As part of the Met Breuer's inaugural season, a Diane Arbus exhibition features more than 100 images that position the photographer as one of the most influential and provocative artists of the 20th century. The exhibition focuses on seven years, 1956 - 1962, representing a formative period of Arbus' genesis.
Photographer Janette Beckman began her career in the UK at the birth of punk, working for seminal magazines including The Face and Melody Maker. She shot bands and musicians from The Clash to Boy George, as well as three Police album covers, including their first, released in 1978. Beckman later moved to New York to immortalize the emergence of hip hop, along the way capturing Debbie Harry and Keith Haring.
He goes only by the name Mr., a fitting alias suggesting an anonymous pervy older man. Indeed, Mr. is a Japanese artist whose cartoonish paintings and sculptures in bubblegum colors derive from Japan's otaku (or “geek”) subculture. As such, he shares the otaku obsession with anime and manga comic books, painting prepubescents lifting their skirts and flashing bits of underwear.
Bob Mizer began his photographic career in 1942, focusing on men as the objects of desire, mastering a sensual, campy style all his own. He gave equal attention to the muscular aesthetic of bodybuilders as the fresh-faced boy next door, creating a new male erotic ideal.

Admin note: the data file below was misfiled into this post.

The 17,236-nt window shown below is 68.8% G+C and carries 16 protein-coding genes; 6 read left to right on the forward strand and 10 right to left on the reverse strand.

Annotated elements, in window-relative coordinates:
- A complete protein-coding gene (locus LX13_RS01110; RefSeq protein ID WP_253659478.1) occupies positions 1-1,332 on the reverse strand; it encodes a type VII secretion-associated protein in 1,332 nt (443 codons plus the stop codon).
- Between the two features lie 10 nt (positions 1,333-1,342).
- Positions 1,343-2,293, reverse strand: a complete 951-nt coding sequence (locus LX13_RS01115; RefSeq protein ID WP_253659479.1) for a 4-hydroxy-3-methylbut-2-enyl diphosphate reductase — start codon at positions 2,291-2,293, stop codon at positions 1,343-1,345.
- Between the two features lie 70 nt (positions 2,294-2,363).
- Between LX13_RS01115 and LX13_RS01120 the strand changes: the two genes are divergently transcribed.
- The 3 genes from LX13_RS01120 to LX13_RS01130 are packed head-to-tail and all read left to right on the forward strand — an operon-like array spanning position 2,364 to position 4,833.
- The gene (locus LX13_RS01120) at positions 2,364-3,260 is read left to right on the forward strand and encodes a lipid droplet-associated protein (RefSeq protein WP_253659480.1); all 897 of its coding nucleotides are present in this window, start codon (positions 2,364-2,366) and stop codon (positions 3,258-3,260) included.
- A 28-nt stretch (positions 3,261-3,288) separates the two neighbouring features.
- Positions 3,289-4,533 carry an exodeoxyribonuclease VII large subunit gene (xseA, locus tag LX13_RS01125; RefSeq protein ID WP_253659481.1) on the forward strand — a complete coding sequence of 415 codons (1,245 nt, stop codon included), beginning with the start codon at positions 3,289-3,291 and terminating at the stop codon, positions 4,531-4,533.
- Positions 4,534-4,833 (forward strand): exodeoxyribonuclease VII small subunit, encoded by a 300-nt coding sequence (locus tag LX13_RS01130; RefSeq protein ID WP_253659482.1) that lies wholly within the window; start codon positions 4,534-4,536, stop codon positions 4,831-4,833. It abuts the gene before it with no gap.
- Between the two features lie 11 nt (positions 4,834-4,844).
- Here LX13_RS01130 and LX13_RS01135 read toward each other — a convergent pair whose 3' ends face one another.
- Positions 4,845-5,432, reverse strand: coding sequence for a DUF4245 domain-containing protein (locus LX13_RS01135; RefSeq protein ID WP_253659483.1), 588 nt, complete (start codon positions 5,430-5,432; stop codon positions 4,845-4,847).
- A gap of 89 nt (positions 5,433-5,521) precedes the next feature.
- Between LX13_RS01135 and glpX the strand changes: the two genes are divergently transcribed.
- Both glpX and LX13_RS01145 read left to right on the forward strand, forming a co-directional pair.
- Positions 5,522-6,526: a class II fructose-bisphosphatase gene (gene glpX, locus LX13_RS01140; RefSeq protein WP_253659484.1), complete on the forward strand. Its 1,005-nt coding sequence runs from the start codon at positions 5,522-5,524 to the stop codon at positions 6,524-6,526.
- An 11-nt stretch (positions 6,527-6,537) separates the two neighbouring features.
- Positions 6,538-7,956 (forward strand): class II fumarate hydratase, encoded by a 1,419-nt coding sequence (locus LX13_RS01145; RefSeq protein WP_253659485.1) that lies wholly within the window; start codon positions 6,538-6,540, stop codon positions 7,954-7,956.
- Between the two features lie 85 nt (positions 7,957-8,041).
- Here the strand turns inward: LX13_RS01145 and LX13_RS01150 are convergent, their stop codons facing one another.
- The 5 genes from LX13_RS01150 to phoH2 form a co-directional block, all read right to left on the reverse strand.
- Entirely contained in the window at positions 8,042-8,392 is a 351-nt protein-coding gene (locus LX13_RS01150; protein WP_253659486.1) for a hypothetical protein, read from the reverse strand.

In the early 1960s, the dashing wildlife (and sometime fashion) photographer Peter Beard chucked his privileged upbringing for the plains, mountains, and jungles of Africa. Although his obsession with the continent, and its preservation, is perhaps most associated with his discovery of Iman in Nairobi, Beard's photos of African animals — usually collaged together and superimposed with hand-written prose and other marginalia — have nonetheless captured the popular imagination.
Juergen Teller had doggedly pursued his own vision of popular portraiture and fashion photography, becoming a cult figure himself. Straddling the intersection of fine art and commercial photography, he's consistently resisted the urge to idealize, romanticize or glamorize his subjects, revealing their imperfect perfection instead.
Antonio Lopez was hooked on fashion from an early age, creating drawings for his mother, a seamstress, and applying makeup on the mannequins his father produced. The world's most celebrated fashion illustrator, Lopez was working for Harper's Bazaar, British Vogue, and Interview, as well as Yves Saint Laurent, Missoni, and Chloé, before he was struck down by AIDS in 1987, aged 44.